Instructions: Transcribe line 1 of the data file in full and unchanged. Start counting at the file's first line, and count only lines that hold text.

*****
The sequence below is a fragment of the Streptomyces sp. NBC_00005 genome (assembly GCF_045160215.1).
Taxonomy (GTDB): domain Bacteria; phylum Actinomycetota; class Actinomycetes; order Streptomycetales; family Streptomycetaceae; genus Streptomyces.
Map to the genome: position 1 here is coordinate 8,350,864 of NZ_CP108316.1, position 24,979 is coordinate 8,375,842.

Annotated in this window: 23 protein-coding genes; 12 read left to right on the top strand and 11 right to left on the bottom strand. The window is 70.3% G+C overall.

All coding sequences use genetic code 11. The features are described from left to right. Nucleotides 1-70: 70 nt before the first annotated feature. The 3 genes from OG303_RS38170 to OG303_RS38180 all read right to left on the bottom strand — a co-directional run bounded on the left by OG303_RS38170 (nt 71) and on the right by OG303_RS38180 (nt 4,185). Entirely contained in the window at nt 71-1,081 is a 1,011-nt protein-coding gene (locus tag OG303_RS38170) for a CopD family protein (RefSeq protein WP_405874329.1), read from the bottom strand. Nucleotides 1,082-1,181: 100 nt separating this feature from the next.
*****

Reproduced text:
The sequence below is a fragment of the Streptomyces sp. NBC_00005 genome (assembly GCF_045160215.1).